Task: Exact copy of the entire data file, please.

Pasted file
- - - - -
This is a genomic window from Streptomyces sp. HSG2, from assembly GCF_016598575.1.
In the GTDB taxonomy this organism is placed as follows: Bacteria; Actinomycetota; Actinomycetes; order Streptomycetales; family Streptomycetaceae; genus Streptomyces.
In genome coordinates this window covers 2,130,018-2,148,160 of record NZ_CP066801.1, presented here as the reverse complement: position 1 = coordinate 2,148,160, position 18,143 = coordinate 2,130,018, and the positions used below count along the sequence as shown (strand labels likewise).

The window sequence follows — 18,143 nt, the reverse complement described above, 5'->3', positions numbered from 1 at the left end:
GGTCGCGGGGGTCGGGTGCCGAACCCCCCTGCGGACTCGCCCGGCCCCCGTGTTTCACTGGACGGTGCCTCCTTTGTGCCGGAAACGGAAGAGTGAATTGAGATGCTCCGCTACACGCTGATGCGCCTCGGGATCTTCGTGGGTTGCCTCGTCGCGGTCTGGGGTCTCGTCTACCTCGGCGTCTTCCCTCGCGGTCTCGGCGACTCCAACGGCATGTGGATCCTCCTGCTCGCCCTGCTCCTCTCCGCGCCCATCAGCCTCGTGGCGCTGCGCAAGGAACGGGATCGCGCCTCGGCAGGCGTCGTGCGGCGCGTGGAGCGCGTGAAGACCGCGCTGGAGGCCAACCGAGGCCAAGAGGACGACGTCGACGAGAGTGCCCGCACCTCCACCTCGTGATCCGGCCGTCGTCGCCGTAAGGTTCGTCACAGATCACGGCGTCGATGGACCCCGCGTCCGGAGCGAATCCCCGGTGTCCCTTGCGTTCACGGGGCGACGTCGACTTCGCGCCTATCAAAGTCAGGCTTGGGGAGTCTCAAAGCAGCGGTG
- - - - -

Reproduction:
This is a genomic window from Streptomyces sp. HSG2, from assembly GCF_016598575.1.
In the GTDB taxonomy this organism is placed as follows: Bacteria; Actinomycetota; Actinomycetes; order Streptomycetales; family Streptomycetaceae; genus Streptomyces.
In genome coordinates this window covers 2,130,018-2,148,160 of record NZ_CP066801.1, presented here as the reverse complement: position 1 = coordinate 2,148,160, position 18,143 = coordinate 2,130,018, and the positions used below count along the sequence as shown (strand labels likewise).

The window sequence follows — 18,143 nt, the reverse complement described above, 5'->3', positions numbered from 1 at the left end:
GGTCGCGGGGGTCGGGTGCCGAACCCCCCTGCGGACTCGCCCGGCCCCCGTGTTTCACTGGACGGTGCCTCCTTTGTGCCGGAAACGGAAGAGTGAATTGAGATGCTCCGCTACACGCTGATGCGCCTCGGGATCTTCGTGGGTTGCCTCGTCGCGGTCTGGGGTCTCGTCTACCTCGGCGTCTTCCCTCGCGGTCTCGGCGACTCCAACGGCATGTGGATCCTCCTGCTCGCCCTGCTCCTCTCCGCGCCCATCAGCCTCGTGGCGCTGCGCAAGGAACGGGATCGCGCCTCGGCAGGCGTCGTGCGGCGCGTGGAGCGCGTGAAGACCGCGCTGGAGGCCAACCGAGGCCAAGAGGACGACGTCGACGAGAGTGCCCGCACCTCCACCTCGTGATCCGGCCGTCGTCGCCGTAAGGTTCGTCACAGATCACGGCGTCGATGGACCCCGCGTCCGGAGCGAATCCCCGGTGTCCCTTGCGTTCACGGGGCGACGTCGACTTCGCGCCTATCAAAGTCAGGCTTGGGGAGTCTCAAAGCAGCGGTG